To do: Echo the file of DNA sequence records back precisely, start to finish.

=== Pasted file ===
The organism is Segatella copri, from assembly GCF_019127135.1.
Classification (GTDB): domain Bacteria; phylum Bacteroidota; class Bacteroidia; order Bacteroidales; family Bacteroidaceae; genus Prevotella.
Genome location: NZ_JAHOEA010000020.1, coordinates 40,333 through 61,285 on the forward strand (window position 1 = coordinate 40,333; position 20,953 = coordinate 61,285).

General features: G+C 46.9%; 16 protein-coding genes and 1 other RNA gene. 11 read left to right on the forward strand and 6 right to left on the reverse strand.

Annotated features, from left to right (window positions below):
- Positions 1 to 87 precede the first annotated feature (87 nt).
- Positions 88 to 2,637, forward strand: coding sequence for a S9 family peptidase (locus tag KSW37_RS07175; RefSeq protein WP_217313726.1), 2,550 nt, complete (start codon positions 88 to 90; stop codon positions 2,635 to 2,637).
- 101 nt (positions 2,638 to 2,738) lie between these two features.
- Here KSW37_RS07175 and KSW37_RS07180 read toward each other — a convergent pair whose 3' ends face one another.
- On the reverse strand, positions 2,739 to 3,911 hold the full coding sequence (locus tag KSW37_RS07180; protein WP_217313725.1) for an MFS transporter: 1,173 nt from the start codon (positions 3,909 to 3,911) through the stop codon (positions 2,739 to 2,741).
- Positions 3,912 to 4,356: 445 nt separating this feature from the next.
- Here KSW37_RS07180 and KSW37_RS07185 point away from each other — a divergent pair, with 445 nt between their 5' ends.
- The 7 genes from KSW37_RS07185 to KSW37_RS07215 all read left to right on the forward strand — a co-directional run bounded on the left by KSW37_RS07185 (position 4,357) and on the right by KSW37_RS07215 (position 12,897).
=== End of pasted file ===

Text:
The organism is Segatella copri, from assembly GCF_019127135.1.
Classification (GTDB): domain Bacteria; phylum Bacteroidota; class Bacteroidia; order Bacteroidales; family Bacteroidaceae; genus Prevotella.
Genome location: NZ_JAHOEA010000020.1, coordinates 40,333 through 61,285 on the forward strand (window position 1 = coordinate 40,333; position 20,953 = coordinate 61,285).

General features: G+C 46.9%; 16 protein-coding genes and 1 other RNA gene. 11 read left to right on the forward strand and 6 right to left on the reverse strand.

Annotated features, from left to right (window positions below):
- Positions 1 to 87 precede the first annotated feature (87 nt).
- Positions 88 to 2,637, forward strand: coding sequence for a S9 family peptidase (locus tag KSW37_RS07175; RefSeq protein WP_217313726.1), 2,550 nt, complete (start codon positions 88 to 90; stop codon positions 2,635 to 2,637).
- 101 nt (positions 2,638 to 2,738) lie between these two features.
- Here KSW37_RS07175 and KSW37_RS07180 read toward each other — a convergent pair whose 3' ends face one another.
- On the reverse strand, positions 2,739 to 3,911 hold the full coding sequence (locus tag KSW37_RS07180; protein WP_217313725.1) for an MFS transporter: 1,173 nt from the start codon (positions 3,909 to 3,911) through the stop codon (positions 2,739 to 2,741).
- Positions 3,912 to 4,356: 445 nt separating this feature from the next.
- Here KSW37_RS07180 and KSW37_RS07185 point away from each other — a divergent pair, with 445 nt between their 5' ends.
- The 7 genes from KSW37_RS07185 to KSW37_RS07215 all read left to right on the forward strand — a co-directional run bounded on the left by KSW37_RS07185 (position 4,357) and on the right by KSW37_RS07215 (position 12,897).